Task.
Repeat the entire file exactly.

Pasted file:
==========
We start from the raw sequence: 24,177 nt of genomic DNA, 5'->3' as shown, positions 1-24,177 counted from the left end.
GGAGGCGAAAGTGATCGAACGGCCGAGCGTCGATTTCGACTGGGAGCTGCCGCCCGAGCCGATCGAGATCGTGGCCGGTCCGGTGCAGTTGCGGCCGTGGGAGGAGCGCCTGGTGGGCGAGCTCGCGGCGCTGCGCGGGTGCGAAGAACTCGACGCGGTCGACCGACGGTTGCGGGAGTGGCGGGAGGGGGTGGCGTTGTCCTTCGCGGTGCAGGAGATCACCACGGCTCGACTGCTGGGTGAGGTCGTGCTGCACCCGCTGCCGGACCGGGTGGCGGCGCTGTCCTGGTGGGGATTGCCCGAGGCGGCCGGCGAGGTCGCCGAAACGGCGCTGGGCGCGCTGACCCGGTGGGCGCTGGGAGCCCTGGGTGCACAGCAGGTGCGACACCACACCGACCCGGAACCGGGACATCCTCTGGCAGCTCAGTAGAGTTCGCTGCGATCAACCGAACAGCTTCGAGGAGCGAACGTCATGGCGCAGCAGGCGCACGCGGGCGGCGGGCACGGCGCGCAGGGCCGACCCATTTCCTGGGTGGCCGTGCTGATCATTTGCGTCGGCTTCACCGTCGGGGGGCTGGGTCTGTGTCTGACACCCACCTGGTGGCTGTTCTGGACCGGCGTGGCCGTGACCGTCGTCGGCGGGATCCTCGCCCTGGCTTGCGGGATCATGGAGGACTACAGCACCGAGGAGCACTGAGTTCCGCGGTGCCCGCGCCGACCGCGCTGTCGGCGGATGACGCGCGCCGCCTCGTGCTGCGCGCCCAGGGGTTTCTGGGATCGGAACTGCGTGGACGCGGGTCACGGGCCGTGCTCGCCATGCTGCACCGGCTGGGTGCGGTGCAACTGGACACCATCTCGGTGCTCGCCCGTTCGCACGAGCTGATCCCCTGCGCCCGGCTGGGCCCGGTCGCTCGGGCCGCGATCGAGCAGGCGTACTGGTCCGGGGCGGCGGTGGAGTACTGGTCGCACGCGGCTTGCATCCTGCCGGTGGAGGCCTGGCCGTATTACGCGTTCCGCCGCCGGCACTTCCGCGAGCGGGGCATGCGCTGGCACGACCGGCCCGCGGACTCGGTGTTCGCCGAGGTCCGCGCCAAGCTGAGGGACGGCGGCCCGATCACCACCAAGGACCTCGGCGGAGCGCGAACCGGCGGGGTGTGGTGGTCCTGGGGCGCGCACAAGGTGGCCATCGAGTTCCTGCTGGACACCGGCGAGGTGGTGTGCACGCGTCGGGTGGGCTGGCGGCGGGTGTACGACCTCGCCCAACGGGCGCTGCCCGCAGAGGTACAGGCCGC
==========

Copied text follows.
We start from the raw sequence: 24,177 nt of genomic DNA, 5'->3' as shown, positions 1-24,177 counted from the left end.
GGAGGCGAAAGTGATCGAACGGCCGAGCGTCGATTTCGACTGGGAGCTGCCGCCCGAGCCGATCGAGATCGTGGCCGGTCCGGTGCAGTTGCGGCCGTGGGAGGAGCGCCTGGTGGGCGAGCTCGCGGCGCTGCGCGGGTGCGAAGAACTCGACGCGGTCGACCGACGGTTGCGGGAGTGGCGGGAGGGGGTGGCGTTGTCCTTCGCGGTGCAGGAGATCACCACGGCTCGACTGCTGGGTGAGGTCGTGCTGCACCCGCTGCCGGACCGGGTGGCGGCGCTGTCCTGGTGGGGATTGCCCGAGGCGGCCGGCGAGGTCGCCGAAACGGCGCTGGGCGCGCTGACCCGGTGGGCGCTGGGAGCCCTGGGTGCACAGCAGGTGCGACACCACACCGACCCGGAACCGGGACATCCTCTGGCAGCTCAGTAGAGTTCGCTGCGATCAACCGAACAGCTTCGAGGAGCGAACGTCATGGCGCAGCAGGCGCACGCGGGCGGCGGGCACGGCGCGCAGGGCCGACCCATTTCCTGGGTGGCCGTGCTGATCATTTGCGTCGGCTTCACCGTCGGGGGGCTGGGTCTGTGTCTGACACCCACCTGGTGGCTGTTCTGGACCGGCGTGGCCGTGACCGTCGTCGGCGGGATCCTCGCCCTGGCTTGCGGGATCATGGAGGACTACAGCACCGAGGAGCACTGAGTTCCGCGGTGCCCGCGCCGACCGCGCTGTCGGCGGATGACGCGCGCCGCCTCGTGCTGCGCGCCCAGGGGTTTCTGGGATCGGAACTGCGTGGACGCGGGTCACGGGCCGTGCTCGCCATGCTGCACCGGCTGGGTGCGGTGCAACTGGACACCATCTCGGTGCTCGCCCGTTCGCACGAGCTGATCCCCTGCGCCCGGCTGGGCCCGGTCGCTCGGGCCGCGATCGAGCAGGCGTACTGGTCCGGGGCGGCGGTGGAGTACTGGTCGCACGCGGCTTGCATCCTGCCGGTGGAGGCCTGGCCGTATTACGCGTTCCGCCGCCGGCACTTCCGCGAGCGGGGCATGCGCTGGCACGACCGGCCCGCGGACTCGGTGTTCGCCGAGGTCCGCGCCAAGCTGAGGGACGGCGGCCCGATCACCACCAAGGACCTCGGCGGAGCGCGAACCGGCGGGGTGTGGTGGTCCTGGGGCGCGCACAAGGTGGCCATCGAGTTCCTGCTGGACACCGGCGAGGTGGTGTGCACGCGTCGGGTGGGCTGGCGGCGGGTGTACGACCTCGCCCAACGGGCGCTGCCCGCAGAGGTACAGGCCGC